Equipped by the Struggle

Note: This post appeared in the Sunday, November 22, bulletins for St. Michael Catholic Church and the Church of St. Albert.

Some of you know that my bride and I are discerning the diaconate. Many years ago I mentioned becoming a deacon to a priest-friend. His response was that I should focus on my marriage and family, not ordination.

At the time, I took his response as absolute: The diaconate is not for me. Then, several years later, our beloved retired deacon Maynard Warne suggested it to me. I mentioned the priest’s advice, and Deacon Maynard said it might be time to reconsider.

In the years since, multiple people—friends, acquaintances and colleagues—have nudged me toward the diaconate. And I do feel called to serve the Lord in some deeper and more radical way.

But ordination…really?

Continue reading

‘The World Should Go On’

This morning Facebook served up a memory from nine years ago:

Quote of the Day from poet Carl Sandberg: ” A baby is God’s opinion that the world should go on.”

September 29, 2011

We were less than three months from welcoming Lily into the world at the time. Today we are almost certainly within two weeks of welcoming our first grandchild. “Baby Boombastic,” as Brendan and Becky’s baby has been affectionately nicknamed by his or her youngest uncle Ben, could emerge any moment, and not a moment too soon.

Oma and Dziadzi cannot wait to meet you, little one.

This past weekend we were blessed to celebrate the wedding of our eldest Engeldaughter, Kate, to her own beloved Brendan (not ours). Jodi and I were the host couple, as Mike and Stacy had been for us last winteressentially managing the details so the parents of the bride and groom could absorb the graces of the day. It was a great joy to be able to serve our extended family in this way, and for a guy like me, who easily slips into introspection, these duties forced me to raise my gaze and watch the celebration unfold.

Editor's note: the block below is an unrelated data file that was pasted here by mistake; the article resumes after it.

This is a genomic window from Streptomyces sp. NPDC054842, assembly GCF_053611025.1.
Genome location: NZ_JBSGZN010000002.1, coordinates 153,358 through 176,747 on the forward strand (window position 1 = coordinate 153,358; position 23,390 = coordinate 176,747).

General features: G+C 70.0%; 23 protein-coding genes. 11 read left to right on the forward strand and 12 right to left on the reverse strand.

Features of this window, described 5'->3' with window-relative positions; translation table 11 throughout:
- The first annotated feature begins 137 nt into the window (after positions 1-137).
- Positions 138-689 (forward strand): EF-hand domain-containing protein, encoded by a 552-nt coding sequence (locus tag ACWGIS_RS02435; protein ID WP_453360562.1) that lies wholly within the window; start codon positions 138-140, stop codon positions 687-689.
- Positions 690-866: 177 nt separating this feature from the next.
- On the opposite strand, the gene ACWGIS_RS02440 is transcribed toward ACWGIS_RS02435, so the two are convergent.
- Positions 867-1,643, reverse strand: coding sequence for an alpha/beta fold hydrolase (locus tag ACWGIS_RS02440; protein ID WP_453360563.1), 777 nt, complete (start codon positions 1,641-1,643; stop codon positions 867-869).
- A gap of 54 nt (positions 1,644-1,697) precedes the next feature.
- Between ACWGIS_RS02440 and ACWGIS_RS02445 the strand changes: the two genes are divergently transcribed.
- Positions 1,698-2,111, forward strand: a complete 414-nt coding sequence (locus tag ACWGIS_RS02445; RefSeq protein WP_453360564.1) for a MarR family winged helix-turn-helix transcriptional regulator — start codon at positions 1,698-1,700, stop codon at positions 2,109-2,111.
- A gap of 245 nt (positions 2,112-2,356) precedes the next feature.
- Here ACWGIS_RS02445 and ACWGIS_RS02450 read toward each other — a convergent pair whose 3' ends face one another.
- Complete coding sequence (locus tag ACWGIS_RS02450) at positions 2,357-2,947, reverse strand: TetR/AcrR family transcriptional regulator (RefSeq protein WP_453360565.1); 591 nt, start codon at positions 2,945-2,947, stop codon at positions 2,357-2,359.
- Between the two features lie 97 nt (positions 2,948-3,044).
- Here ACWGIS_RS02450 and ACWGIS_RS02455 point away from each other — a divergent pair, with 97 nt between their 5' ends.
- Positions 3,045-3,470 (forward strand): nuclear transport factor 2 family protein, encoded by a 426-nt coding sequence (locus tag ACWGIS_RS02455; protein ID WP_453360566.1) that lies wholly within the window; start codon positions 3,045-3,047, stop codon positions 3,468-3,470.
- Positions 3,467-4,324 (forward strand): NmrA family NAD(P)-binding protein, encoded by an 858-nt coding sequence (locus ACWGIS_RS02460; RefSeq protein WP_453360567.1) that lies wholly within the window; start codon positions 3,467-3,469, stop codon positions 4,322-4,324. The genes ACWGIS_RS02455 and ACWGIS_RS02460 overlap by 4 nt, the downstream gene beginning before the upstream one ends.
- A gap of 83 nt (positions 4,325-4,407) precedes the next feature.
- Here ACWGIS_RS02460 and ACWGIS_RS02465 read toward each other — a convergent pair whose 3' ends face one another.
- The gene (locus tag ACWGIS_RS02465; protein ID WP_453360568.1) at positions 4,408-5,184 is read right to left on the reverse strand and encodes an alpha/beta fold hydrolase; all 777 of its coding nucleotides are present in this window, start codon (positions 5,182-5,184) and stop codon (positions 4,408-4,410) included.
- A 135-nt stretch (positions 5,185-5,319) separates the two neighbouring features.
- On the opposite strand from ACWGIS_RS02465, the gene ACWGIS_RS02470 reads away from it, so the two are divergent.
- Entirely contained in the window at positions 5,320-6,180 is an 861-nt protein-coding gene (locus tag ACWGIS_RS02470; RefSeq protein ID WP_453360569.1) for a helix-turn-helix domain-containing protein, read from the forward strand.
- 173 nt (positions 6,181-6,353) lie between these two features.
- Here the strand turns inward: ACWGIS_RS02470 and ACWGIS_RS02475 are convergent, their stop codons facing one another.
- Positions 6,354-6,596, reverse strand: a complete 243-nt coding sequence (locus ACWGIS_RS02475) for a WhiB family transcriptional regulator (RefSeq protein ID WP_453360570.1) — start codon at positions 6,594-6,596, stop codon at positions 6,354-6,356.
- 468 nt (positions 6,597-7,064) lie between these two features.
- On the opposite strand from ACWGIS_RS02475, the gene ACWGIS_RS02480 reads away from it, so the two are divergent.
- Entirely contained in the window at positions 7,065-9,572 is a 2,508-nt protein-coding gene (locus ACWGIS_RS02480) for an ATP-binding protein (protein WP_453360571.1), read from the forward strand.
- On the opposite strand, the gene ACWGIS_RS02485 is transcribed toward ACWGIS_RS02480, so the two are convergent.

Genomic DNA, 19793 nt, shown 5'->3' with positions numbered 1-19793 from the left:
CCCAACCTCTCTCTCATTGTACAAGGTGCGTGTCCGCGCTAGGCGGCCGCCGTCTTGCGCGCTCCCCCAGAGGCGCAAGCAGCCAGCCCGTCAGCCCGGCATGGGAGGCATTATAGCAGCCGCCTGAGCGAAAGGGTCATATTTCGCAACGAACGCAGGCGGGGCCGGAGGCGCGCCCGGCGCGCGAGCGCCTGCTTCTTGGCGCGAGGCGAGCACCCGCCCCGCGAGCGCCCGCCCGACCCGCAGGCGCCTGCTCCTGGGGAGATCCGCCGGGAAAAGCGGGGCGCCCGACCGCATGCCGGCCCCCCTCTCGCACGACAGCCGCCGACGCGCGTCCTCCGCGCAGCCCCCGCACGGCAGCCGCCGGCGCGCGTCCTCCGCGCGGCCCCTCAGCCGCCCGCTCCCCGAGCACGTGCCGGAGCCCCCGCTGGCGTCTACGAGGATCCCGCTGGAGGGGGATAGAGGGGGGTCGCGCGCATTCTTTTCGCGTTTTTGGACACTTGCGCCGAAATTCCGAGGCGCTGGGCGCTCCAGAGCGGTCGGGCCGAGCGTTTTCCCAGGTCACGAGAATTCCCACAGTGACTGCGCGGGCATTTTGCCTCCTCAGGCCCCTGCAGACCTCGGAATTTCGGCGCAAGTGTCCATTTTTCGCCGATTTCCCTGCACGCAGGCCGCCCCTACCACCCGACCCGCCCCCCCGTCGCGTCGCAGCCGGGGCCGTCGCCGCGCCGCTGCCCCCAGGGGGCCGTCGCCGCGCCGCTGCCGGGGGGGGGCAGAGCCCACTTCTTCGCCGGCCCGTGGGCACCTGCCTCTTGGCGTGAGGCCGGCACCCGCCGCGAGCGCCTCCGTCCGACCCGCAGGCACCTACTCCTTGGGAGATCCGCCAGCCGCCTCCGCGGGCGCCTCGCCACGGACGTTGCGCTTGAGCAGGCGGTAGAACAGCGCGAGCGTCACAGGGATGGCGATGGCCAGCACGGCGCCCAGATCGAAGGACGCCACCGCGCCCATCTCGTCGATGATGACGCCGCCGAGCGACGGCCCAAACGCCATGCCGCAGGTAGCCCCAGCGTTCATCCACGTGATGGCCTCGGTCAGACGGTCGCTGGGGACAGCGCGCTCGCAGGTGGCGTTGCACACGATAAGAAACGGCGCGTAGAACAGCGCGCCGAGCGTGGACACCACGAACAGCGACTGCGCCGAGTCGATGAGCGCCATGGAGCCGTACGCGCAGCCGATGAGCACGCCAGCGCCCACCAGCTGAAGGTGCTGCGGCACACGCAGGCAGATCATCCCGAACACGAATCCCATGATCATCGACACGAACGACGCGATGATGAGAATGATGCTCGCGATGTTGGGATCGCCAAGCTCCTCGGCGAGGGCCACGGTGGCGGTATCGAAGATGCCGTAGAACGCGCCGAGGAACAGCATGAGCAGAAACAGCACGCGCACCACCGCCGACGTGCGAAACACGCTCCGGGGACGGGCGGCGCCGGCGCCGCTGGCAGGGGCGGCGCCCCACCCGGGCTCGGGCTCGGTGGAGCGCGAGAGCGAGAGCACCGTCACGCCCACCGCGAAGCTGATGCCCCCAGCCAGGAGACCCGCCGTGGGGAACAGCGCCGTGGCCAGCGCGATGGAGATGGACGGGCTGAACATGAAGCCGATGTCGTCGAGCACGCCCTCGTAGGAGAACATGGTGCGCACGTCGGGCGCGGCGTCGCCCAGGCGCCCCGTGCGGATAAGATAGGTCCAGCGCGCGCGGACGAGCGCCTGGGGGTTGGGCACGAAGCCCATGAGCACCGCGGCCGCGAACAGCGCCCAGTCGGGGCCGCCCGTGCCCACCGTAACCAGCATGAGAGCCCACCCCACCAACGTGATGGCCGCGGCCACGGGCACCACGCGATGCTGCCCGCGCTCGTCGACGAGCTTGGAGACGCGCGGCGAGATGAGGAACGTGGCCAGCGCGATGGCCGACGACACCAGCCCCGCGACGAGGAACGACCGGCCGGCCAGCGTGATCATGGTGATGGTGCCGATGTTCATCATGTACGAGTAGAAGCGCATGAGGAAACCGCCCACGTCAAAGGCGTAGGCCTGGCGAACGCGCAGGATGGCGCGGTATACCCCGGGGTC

Continue reading

A Man of Many Fathers

In the spirit of my Mother’s Day post from last month, I thought I raise a post and a pint to the fathers who matter most in my life to receive God’s blessing. Happy Father’s Day!

To Daryl, my dad and dziadzi to my children: You set a high bar for fatherhood and sacrificial love, Dad, and even though we are quite different, I still strive to be like you in so many ways. Thank you for your constant care, support and example. I love you.

To all the priests who have blessed me over the years. To Fr. Kubiak, my baptismal priest; Fr. Hart, the priest of my First Reconciliation and First Communion; my spiritual father, Fr. Bill Zink, the priest of my reversion, Confirmation, and first call to ministry; and the various shepherds who, at critical moments in my conversion, have called me to deeper discipleship: Fr. Leonard Siebenaler, Fr. Michael Becker, Fr. Michael Rudolf, Fr. Peter Richards, Fr. Nathaniel Meyers, Fr. Nathan LaLiberte, Fr. Joah Ellis, and Jim Englert. I am eternally grateful, and I love you.

To Brendan, my eldest son and expectant father of our first grandchild: It humbles me to see you and your bride step so calmly and confidently into marriage and family life. I am inspired by your love and example, I cannot wait to see your little one asleep in your arms (or erupting out both ends!)—and I love you. Continue reading